Then on 11 November 2001, the BBC reported that Arsenal had barred the terrorist from Highbury.  In their commentary they suggest Bin Laden favoured the Clock End.  So that’s all right.  I was in the East at the time.

Then, as the story came out, so did the chant,

Osama, woah-woah,

Osama, woah-waoh,

He’s hiding in Kabul,

He loves the Arsenal

The only problem apparently was his tendency to come out of his cave shouting “Come on you gunners”.

There was a certain amount of buoyancy in the air for the 1993/4 season in that Arsenal had just completed a unique FA Cup and Football League Cup double, just two years after winning the league in 1991. And the winning wasn’t over as Arsenal then went on to win the Cup Winners Cup in 1994 beating Parma.

In the Cup Double season Ian Wright was the top scorer with 30 goals.  The following season he exceeded himself by being top scorer with 35 goals – his highest ever number of goals for Arsenal.

Arsenal then had three more years of waiting before winning their second League and Cup double in 1998 to give Mr Wenger his first trophies at Arsenal.  He went on (as you may well recall) to win the League twice more, and the FA Cup six times more, to give him the all-time individual record of seven FA Cup wins.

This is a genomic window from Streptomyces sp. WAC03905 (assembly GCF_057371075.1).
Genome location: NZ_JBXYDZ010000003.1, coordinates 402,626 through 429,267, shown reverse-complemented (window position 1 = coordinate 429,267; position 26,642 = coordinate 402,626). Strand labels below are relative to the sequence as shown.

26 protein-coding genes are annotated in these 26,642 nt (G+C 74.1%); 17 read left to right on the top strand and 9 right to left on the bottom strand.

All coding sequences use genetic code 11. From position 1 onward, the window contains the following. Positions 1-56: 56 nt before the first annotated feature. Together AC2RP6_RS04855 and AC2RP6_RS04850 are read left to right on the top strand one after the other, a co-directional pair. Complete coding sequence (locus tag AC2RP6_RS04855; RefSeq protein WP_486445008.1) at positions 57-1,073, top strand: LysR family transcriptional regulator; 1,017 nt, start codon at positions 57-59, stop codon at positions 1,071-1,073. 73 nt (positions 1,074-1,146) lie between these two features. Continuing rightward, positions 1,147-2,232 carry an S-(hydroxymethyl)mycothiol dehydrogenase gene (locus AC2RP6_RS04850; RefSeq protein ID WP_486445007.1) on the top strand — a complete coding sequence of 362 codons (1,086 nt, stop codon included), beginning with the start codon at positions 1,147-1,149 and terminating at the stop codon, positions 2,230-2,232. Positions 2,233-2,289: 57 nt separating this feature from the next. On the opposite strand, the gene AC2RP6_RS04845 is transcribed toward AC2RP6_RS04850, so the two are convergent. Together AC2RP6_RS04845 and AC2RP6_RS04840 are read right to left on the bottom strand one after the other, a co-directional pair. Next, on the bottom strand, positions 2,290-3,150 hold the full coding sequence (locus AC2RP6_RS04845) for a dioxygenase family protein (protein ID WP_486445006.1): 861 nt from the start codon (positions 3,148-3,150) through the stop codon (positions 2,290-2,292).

As for Osama bin Laden, he was killed in Abbottabad, Pakistan, on 2 May 2011, by a United States military special operations unit in an operation code-named Operation Neptune Spear, which was ordered by President Obama and carried out in a CIA operation.

10 November 1969

On 10 November 1969 Jens Lehmann was born.  Happy birthday Jens!

He played for Schalke, Milan and Borussia Dortmund before becoming the only player ever to play in every single top division game in one season without once being on the losing side.

He joined Arsenal on 25 July 2003, filling the vacancy left by David Seaman who had just left the club – just in time for the Unbeaten Season.   

But more than being a member of the Unbeaten squad, Jens was the only man who played in every match of that season. 

He is however remembered for his occasionally erratic style and eccentric manner, as when for example having won the league at White Hart Lane he was the only member of the squad who felt unable to come out and celebrate with the fans after the game, having made an error that led to a Tottenham goal.

But despite being the only ever-present member of the 2003/4 squad, criticisms of him always continued, and by 2004/5 he was occasionally replaced by Almumia – although errors by Almunia eventually led to Lehmann’s return.

There was also endless commentary surrounding whether Lehmann and Wenger actually got on, but despite the criticism and commentary, he was man of the match in the 2005 FA Cup final which Arsenal won 5-4 on penalties, following his saving of a shot from Scholes.